Flowering plants exhibit remarkable diversity in genome structure—perhaps more than any other major organismal group—with extensive variation in chromosome number, ploidy, and genome size. High throughput genomic sequencing and new bioinformatic tools make it increasingly possible to explore this variation across the diversity of plants, and relate this diversity to underpinning biological processes.
This project aims to investigate the diversity of plant genomes in the British flora. Britain has the best-studied flora on earth, with centuries of botanical recording effort and extensive databases of trait data. Recently, the Darwin Tree of Life Project has sequenced high quality reference genomes for a range of British native plant species. This research will draw on these resources and generate additional genomic resequencing data, first exploring genomic variation in terms of population genetic diversity and chromosomal structural variation, then associating variation to ecological factors (including habitat and elevation) and species attributes (including mating system and life history strategy).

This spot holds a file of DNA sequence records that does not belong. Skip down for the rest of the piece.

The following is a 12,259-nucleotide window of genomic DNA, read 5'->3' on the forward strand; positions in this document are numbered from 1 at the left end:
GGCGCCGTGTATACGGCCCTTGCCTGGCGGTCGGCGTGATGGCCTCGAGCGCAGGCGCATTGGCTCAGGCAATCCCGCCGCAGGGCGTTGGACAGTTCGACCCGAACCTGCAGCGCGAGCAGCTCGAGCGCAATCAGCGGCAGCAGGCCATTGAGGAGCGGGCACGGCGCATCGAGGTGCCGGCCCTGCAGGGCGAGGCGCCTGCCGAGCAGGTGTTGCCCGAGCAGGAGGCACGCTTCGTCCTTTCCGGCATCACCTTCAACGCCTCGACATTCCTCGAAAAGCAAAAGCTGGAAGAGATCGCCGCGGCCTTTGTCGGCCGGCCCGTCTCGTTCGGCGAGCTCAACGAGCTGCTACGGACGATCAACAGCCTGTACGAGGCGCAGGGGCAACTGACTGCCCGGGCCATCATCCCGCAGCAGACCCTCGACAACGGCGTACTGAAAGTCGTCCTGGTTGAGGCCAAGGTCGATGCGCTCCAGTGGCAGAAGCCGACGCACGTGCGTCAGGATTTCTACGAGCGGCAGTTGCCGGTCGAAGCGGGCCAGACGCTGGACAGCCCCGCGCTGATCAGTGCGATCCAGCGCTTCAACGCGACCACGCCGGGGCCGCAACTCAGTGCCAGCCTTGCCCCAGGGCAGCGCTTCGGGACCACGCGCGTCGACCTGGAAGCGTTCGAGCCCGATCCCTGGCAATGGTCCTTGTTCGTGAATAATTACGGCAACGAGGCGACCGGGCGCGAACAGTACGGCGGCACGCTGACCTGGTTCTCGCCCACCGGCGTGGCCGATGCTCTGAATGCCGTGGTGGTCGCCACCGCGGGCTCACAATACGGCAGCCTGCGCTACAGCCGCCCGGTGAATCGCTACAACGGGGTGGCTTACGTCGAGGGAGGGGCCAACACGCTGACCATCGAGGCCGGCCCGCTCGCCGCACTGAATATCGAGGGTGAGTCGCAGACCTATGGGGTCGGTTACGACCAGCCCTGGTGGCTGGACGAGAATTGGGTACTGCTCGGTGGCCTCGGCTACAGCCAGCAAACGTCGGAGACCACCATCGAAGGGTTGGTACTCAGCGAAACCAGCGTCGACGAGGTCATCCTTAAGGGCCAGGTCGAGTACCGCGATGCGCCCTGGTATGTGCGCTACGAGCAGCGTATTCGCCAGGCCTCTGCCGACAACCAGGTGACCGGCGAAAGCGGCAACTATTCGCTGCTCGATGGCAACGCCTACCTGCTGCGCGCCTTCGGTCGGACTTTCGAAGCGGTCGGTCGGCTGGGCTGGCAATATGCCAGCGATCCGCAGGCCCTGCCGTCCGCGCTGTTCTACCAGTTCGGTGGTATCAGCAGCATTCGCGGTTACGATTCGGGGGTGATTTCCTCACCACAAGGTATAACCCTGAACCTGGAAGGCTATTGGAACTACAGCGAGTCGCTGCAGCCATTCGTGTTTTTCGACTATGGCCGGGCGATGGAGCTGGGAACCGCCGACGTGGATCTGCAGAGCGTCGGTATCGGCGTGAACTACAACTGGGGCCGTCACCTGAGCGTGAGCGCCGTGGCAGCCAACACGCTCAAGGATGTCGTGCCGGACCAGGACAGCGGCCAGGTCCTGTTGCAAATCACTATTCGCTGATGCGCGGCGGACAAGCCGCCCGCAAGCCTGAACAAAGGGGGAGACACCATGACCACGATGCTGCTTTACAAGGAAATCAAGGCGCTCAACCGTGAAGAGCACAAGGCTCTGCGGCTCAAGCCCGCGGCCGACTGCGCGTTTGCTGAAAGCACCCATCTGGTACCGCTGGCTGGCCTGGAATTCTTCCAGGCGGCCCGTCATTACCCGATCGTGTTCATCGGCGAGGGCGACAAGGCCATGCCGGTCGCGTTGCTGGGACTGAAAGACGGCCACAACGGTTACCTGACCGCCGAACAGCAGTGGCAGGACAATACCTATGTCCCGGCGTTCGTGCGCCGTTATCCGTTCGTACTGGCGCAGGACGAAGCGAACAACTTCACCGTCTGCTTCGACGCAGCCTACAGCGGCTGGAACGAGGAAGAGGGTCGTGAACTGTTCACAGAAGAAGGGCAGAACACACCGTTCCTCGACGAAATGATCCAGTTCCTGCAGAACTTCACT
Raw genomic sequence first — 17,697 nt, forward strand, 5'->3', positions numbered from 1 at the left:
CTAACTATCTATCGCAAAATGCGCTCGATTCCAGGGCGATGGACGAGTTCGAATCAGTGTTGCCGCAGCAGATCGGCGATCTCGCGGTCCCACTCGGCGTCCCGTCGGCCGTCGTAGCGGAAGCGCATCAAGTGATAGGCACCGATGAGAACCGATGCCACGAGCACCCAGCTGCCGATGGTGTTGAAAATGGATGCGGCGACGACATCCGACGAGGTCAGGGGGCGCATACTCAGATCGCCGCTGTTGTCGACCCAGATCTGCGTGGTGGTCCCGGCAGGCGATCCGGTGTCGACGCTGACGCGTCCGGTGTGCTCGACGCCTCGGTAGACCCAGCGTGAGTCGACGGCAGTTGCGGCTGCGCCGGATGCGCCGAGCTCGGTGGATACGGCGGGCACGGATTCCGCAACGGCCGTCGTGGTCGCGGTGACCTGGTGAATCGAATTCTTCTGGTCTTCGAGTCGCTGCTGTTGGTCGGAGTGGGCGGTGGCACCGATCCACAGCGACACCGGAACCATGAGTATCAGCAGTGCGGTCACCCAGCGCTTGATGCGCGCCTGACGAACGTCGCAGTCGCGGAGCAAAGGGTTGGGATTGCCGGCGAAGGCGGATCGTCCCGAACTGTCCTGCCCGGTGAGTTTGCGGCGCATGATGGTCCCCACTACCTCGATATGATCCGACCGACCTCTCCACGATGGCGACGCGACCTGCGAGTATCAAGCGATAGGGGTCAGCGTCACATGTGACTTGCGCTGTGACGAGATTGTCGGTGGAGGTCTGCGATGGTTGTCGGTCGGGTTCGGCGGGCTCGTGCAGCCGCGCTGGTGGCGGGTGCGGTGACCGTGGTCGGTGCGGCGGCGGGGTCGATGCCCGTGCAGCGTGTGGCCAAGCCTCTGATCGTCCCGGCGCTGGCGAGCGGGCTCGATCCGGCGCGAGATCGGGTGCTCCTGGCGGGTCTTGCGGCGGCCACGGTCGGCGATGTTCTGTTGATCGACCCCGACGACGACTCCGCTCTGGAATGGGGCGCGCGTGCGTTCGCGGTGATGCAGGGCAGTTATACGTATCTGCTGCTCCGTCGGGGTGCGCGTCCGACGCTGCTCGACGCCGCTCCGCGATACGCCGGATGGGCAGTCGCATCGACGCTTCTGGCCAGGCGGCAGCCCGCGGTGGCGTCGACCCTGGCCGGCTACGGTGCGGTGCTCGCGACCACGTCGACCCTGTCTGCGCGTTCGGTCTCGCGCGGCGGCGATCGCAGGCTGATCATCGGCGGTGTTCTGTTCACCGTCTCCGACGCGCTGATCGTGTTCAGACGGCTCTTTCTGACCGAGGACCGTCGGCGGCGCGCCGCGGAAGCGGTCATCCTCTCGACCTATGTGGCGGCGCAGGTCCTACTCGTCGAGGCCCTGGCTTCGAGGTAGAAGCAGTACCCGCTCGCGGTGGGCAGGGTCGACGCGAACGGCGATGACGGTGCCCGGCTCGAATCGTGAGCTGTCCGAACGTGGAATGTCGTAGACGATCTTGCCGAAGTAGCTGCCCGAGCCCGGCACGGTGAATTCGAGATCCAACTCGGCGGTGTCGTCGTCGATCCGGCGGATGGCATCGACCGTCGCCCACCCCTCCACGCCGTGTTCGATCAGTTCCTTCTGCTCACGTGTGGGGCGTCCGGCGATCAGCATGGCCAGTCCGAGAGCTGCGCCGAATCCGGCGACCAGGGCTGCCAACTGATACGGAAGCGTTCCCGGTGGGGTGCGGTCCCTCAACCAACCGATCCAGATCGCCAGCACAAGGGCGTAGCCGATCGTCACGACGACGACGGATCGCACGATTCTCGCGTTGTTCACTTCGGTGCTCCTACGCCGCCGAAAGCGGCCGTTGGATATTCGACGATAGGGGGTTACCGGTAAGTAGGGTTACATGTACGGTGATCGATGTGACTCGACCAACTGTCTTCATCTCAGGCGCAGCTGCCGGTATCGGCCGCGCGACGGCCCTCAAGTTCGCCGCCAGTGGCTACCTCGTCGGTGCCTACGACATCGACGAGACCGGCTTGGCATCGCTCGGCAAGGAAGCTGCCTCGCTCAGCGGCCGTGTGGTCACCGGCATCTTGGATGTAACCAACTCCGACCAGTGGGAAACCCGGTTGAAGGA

Overall, this research will provide important new insights into the patterns and processes underlying genomic variation at the scale of a flora. It will also provide an opportunity to train in botanical research, genome science and bioinformatics, both at the Royal Botanic Garden Edinburgh and the University of Edinburgh.
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